Adoption will make people who were once uninformed and perhaps apathetic suddenly care deeply about things like special education, special health needs, mental illness, trauma-related behavior, and the list goes on. Again, the difference is picking up a paper and reading about abuse, orphanages, war, poverty, disease and thinking, "That's really too bad" or deciding to roll up your sleeves and enter the mess with Jesus, finally coming to terms with the fact that life never has been and never will be about our comfort and convenience. Jesus said "least of these" and whether it's a visit to a nursing home, a prison, an orphanage, or a residential treatment center there are plenty of "leasts" to go around.

I love it that God knows us by name and not by number. I love it that we are adopted and we have an Advocate. A Father and a Friend."

Sunday, March 15, 2009

Introducing Bayo

Well, Bayo and I have been married for 12 years now, but recently I've been looking up friends from 15-30 years ago on Facebook, and they don't have a clue who my husband is. By the way, his name is pronounced Bio (like the short form of biology).

Bayo and I met in Jos in 1995. I was teaching at Hillcrest School, but I wanted to get more involved in ministry to Nigerians. So I went for Sunday outreach with a group called Urban Frontiers Mission (EST back then). Bayo was leading the ministry team to hotels and brothels that housed prostitutes. Our purpose was to share the love of Christ with them and hope that some of them would choose to leave that lifestyle.

I had never met anyone as bold as Bayo. Wow. He loved God with such passion and he had a heart for the people of the world. I was quite swept away. Somehow he was interested in me as well. We dated for a year and married in Nigeria at the end of 1996.

We are quite opposite--not just in looks--but in personality as well.
  • He's a passionate public speaker. While I can hold my own in public, it's not something I would seek to do.
  • He has almost no sense of time--especially when referring to events in the past. I've had to piece together his life and now he asks me for dates of events that happened before we met!
  • He's a real visionary. In fact, sometimes I have to tell him: "Please, no more new ideas today. I can't keep up with you." I have to say that because he's expecting me to somehow follow up with all the details of his new ideas.
  • He's a bit of an inventor. He thinks of things that no one has ever done and then he either does it himself if he knows how or gets someone with expertise to help him carry out his idea. For example, we now have a battery lighting system in our house that is run off a huge deep cycle battery and lights up bicycle headlights in nearly every room. The headlights had to be re-wired to work on the system. I have to stop there because that's as much as I understand. Many missionaries have a battery system here, but I'll bet they don't have bicycle lights in their house!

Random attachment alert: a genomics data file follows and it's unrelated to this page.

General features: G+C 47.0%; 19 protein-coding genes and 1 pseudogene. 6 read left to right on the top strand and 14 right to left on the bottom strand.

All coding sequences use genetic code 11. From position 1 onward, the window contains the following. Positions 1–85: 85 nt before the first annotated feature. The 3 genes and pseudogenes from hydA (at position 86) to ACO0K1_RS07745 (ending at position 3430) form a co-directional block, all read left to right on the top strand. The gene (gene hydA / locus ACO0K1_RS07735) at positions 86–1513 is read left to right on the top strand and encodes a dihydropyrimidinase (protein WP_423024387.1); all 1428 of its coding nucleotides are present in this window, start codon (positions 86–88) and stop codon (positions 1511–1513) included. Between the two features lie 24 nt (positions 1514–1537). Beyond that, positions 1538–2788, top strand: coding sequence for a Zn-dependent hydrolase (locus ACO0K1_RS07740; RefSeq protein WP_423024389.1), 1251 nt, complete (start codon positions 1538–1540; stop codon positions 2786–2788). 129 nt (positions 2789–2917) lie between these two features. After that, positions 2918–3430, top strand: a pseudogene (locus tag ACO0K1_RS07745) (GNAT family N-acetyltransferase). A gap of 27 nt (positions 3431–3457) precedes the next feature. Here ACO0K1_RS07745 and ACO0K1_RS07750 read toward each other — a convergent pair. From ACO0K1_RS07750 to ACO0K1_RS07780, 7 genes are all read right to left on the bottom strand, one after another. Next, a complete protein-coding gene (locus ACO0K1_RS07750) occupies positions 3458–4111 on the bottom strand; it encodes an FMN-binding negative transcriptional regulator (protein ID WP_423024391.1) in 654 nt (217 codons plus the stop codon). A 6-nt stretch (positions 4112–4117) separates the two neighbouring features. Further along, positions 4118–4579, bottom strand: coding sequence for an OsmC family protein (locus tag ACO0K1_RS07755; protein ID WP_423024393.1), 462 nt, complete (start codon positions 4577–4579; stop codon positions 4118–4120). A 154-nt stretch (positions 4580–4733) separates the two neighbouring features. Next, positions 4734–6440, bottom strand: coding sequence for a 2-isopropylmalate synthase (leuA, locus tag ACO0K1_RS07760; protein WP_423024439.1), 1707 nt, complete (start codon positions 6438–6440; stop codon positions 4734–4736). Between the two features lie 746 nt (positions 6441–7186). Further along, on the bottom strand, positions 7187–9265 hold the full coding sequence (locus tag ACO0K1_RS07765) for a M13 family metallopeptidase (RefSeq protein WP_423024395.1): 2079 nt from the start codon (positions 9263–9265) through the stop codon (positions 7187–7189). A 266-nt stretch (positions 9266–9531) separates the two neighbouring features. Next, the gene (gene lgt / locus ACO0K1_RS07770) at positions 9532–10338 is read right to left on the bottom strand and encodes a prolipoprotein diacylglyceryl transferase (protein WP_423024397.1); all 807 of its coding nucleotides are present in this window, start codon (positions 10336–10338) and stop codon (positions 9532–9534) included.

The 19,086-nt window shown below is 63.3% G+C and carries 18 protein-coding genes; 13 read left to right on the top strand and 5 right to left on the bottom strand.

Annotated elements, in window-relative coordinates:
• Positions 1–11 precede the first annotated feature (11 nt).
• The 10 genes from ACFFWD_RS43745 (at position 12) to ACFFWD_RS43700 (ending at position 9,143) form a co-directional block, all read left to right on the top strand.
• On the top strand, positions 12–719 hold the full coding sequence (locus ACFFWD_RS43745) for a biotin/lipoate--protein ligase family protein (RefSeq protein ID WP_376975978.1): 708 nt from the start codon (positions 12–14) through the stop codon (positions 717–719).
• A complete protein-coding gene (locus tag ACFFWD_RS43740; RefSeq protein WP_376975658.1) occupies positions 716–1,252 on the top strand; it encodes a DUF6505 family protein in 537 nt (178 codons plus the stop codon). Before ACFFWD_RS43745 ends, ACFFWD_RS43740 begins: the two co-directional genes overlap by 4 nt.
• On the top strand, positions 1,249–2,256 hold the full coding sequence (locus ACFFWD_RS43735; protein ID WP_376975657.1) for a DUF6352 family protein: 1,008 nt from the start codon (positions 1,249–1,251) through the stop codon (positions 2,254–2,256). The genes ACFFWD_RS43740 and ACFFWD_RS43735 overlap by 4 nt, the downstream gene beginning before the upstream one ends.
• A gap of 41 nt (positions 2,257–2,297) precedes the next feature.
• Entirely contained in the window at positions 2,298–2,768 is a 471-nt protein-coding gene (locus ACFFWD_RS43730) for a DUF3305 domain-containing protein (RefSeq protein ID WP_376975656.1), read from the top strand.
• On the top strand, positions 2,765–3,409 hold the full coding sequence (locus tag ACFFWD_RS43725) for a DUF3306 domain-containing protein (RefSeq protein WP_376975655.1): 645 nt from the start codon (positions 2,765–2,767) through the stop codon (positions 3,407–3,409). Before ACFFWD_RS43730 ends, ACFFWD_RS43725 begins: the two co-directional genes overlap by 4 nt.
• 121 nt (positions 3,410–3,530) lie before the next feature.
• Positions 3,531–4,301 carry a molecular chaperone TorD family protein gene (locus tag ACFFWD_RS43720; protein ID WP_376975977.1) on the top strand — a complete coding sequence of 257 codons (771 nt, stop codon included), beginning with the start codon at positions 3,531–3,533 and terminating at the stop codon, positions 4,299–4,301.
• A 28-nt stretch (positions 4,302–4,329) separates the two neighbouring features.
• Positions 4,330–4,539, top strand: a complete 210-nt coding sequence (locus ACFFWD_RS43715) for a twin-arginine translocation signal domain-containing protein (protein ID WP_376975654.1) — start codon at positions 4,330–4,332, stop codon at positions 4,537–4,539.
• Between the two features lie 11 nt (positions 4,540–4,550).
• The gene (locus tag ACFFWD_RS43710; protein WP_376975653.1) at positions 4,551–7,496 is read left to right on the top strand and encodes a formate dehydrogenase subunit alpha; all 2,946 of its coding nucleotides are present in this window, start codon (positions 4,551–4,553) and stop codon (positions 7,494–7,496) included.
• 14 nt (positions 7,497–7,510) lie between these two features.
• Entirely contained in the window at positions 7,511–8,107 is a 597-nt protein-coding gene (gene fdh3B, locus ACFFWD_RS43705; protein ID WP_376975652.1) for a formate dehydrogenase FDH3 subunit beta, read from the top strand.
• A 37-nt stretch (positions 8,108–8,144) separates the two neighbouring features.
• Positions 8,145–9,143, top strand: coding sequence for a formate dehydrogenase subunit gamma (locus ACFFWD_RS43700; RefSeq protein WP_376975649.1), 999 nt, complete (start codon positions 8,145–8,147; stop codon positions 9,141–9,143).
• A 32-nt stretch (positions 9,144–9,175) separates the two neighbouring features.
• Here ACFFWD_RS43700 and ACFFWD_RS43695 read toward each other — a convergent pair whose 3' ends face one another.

Regarding being black and white: are we really? I thought we were just different shades of tan. :) Actually we usually forget how different we look until someone asks us about it.

Bayo is an incredible man, and I'm blessed to be his wife.

Saturday, March 14, 2009

The Phantom Tollbooth

As we were coming back from Abuja (capital of Nigeria) yesterday, I finished reading The Phantom Tollbooth by Norton Juster to my family. It is a thoroughly delightful read-aloud.

Milo is a bored child who doesn't enjoy anything in life. One day a mysterious phantom tollbooth appears in his bedroom, and he takes off on the most imaginative journey I have ever heard of. The whole book is loaded with incredible plays on words and new ways of looking at language. Milo tries to solve a feud between King Azaz of Dictionopolis and the Mathemagician of Digitopolis. Along the journey he meets about 20 other memorable characters.

Five-year-old David loved the book as well as dad. Of course David didn't understand everything, but many times he chortled with laughter as only a five-year-old can. Here's David's favorite line from an interesting character named Canby: " I'm as smart as can be," he remarked in twelve different languages, "and I'm as stupid as can be," he admitted, putting both feet in one shoe."